Jazz guitar duel of 1976: George Benson vs. Jeff Beck

Posted on Wed Aug 29 2007 at 11:25 am in the category 1970s, Beck, Jeff, Benson, George, Jazz and Blues -- Copyright notice

Listen as you read: “Breezin‘” (audio snippet)

Ok, I’ll admit it: I’m biased and the winner is a foregone conclusion. Through the luck of the draw, I recently ended up with two jazz guitar records from the same year (the first for ¢.10 and the other for a mere buck–both in excellent condition with almost no unwanted ticks or crackle).

In one corner (I know I’m mixing fighting metaphors but you get the idea) is George Benson with his album Breezin’ (1976, © Warner Bros. Records Inc.). In terms of Jazz guitar (of the easy listening brand) Benson is perhaps best known for the title track “Breezin‘” . His success with this and other tunes on this album made his crossover to R & B quite smooth and his albums increasingly included lyrics with Benson singing (see the wiki article here).

I don’t think any guitarist familiar with jazz would doubt Benson’s skill and consistency in playing, but this album is definitely heavily marked by its time and the string arrangements seem out of place. It brings me back to childhood in some dentist’s or doctor’s waiting room, in some ways, and you might even suspect you are in an elevator as it now plays. It does have some funky charm, however. In my opinion, Benson will not win this duel.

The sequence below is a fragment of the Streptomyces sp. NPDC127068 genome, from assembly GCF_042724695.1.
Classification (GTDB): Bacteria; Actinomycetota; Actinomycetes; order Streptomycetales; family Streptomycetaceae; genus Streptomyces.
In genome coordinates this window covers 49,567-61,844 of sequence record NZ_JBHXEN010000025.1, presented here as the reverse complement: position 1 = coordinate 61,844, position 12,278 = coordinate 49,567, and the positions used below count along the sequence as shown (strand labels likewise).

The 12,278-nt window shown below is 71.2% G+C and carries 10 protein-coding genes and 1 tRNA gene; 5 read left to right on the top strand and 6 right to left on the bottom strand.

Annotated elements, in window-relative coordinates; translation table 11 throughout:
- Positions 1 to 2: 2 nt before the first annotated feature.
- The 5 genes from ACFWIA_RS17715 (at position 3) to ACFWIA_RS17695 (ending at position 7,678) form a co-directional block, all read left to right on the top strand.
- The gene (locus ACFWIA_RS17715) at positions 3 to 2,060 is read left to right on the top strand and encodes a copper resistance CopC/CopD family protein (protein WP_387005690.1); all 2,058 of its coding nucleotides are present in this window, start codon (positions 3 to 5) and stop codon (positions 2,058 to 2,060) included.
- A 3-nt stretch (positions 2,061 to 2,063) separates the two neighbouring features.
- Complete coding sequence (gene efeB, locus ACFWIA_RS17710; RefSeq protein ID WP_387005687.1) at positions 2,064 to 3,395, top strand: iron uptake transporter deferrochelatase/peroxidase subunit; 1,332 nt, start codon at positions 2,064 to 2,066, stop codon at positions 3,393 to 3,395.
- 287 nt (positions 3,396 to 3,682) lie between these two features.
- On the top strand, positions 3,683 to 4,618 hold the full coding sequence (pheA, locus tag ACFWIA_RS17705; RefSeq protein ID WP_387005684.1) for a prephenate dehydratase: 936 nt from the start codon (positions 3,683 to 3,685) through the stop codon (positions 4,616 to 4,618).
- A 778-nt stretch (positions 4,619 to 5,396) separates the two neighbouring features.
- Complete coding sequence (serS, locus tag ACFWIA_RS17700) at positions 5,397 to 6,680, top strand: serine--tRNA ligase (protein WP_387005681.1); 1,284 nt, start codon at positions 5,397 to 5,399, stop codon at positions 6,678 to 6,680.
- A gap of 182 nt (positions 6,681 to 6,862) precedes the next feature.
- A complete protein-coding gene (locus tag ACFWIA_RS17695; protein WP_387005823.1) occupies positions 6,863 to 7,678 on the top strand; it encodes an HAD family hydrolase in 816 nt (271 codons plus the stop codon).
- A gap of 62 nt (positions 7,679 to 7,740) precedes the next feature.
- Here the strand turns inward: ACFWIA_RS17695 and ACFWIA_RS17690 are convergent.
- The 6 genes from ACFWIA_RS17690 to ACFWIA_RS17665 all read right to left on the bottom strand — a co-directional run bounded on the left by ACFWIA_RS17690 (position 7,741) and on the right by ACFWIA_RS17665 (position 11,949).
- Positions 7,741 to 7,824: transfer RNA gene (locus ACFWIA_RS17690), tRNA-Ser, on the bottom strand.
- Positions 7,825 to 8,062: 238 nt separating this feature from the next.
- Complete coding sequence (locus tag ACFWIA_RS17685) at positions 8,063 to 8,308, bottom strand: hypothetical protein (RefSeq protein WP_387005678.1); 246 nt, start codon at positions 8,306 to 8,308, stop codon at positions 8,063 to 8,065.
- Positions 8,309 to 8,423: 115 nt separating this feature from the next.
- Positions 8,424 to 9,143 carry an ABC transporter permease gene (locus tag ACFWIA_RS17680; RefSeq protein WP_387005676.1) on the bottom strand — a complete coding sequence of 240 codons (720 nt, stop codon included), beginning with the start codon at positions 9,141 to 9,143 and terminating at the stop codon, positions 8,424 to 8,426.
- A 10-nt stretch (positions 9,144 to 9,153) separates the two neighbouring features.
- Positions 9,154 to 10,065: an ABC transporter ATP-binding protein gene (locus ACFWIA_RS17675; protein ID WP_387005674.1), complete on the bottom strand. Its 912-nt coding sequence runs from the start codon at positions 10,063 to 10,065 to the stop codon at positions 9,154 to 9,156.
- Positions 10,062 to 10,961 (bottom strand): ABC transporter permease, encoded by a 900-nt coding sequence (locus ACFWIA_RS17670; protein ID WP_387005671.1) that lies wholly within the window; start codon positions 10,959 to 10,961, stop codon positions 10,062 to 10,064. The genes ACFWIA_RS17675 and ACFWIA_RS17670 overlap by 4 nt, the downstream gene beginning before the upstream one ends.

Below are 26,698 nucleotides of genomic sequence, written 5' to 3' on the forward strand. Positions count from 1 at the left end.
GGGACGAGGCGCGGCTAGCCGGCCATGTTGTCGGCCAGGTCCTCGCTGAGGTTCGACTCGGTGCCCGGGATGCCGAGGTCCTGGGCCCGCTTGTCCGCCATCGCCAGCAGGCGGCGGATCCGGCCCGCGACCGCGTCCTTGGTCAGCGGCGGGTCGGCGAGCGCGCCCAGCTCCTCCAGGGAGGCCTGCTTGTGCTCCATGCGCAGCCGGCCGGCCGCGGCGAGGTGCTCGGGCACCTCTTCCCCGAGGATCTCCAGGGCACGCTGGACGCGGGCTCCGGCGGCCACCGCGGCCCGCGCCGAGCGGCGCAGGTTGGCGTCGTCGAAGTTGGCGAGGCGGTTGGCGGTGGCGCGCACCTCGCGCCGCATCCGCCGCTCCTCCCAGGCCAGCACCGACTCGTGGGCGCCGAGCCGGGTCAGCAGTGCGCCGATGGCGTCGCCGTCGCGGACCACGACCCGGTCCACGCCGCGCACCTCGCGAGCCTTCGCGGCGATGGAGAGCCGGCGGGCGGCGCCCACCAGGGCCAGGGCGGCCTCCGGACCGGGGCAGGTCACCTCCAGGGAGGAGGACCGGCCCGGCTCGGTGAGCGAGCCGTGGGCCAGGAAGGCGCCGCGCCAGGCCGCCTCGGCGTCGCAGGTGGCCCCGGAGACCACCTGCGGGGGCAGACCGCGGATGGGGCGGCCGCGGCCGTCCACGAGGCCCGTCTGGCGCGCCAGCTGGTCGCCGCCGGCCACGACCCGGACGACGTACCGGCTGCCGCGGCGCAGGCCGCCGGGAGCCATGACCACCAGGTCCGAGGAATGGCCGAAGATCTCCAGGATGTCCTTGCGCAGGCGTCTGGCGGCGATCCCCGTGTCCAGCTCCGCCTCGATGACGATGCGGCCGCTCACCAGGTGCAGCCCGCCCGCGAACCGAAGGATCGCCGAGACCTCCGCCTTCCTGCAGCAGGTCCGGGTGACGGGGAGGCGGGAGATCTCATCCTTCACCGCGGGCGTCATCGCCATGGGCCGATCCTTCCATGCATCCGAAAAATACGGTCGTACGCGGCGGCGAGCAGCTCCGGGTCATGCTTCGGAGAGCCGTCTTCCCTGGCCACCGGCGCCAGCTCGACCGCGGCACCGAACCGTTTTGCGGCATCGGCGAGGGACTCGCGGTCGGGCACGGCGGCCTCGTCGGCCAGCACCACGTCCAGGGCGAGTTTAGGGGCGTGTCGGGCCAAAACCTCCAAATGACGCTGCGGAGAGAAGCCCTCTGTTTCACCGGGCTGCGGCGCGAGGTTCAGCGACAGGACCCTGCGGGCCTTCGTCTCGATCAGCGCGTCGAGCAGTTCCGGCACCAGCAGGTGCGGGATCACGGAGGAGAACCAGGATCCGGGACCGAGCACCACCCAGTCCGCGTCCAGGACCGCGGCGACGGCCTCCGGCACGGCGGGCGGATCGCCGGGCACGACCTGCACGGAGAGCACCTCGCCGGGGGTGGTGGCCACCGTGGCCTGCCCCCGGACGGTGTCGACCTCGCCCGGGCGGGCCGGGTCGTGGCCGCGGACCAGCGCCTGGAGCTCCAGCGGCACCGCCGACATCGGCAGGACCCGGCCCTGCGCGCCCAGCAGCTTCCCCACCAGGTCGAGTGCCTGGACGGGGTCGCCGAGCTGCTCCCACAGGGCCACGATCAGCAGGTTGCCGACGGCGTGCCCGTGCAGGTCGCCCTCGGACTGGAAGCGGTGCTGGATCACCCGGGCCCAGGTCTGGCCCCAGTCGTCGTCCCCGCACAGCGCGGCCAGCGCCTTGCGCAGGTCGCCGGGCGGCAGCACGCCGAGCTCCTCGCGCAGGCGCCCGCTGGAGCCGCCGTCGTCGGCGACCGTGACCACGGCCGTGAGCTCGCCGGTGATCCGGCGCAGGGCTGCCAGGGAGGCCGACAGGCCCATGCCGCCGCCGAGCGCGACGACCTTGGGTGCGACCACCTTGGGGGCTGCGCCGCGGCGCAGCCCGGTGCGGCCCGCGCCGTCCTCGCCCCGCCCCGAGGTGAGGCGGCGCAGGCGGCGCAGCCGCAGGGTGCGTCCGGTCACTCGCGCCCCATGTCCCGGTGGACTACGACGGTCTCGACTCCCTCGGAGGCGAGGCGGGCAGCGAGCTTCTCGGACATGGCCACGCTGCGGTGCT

Listen while your read: “Goodbye Pork Pie Hat” (audio snippet)

Album design copyright CBS Inc.

In the other corner is Jeff Beck with his Jazz fusion album Wired (1976, © CBS Inc.). As a rock guitarist, Jeff Beck has a good pedigree, one could say (official Jeff Beck website). When Eric Clapton left the Yardbirds, Jeff Beck took the position and he was soon joined by Jimmy Page (of Led Zeppelin fame) (see the Rollingstone Yardbirds biography and discography here). The Yardbirds’ music can be considered a sort of psychedelic form of R & B. Beck had difficulty getting along with others in the band and was soon onto his solo career.

Beck primarily went the instrumental root and Wired was his second solo album. As a Jazz fusion album, this one rocks and the range of Beck’s guitar playing is outstanding. Among the calmer tunes is Beck’s excellent cover of Charles Mingus’ “Goodbye Pork Pie Hat“. The range of sounds that Beck can produce with a guitar are particularly noticeable here. The groove is definitely there as well.

Beck’s Wired will definitely remain a staple in my listening while Breezin’ may not (I haven’t taken the time to remove any ticks from Benson’s track as you’ll notice, which is a hint).

Who do you think wins the duel? Post a comment (top of entry) and let me know.


Buy at Amazon

Comments are closed.